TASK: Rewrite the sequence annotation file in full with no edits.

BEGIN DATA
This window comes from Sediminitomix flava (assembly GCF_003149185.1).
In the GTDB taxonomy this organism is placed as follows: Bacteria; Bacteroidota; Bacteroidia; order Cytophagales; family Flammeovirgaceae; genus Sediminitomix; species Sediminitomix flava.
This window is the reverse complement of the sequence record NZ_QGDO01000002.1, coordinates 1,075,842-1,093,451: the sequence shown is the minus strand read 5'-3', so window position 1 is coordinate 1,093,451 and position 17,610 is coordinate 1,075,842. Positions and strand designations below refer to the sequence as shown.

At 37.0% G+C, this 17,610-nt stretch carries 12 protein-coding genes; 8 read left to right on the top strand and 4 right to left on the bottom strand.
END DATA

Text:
This window comes from Sediminitomix flava (assembly GCF_003149185.1).
In the GTDB taxonomy this organism is placed as follows: Bacteria; Bacteroidota; Bacteroidia; order Cytophagales; family Flammeovirgaceae; genus Sediminitomix; species Sediminitomix flava.
This window is the reverse complement of the sequence record NZ_QGDO01000002.1, coordinates 1,075,842-1,093,451: the sequence shown is the minus strand read 5'-3', so window position 1 is coordinate 1,093,451 and position 17,610 is coordinate 1,075,842. Positions and strand designations below refer to the sequence as shown.

At 37.0% G+C, this 17,610-nt stretch carries 12 protein-coding genes; 8 read left to right on the top strand and 4 right to left on the bottom strand.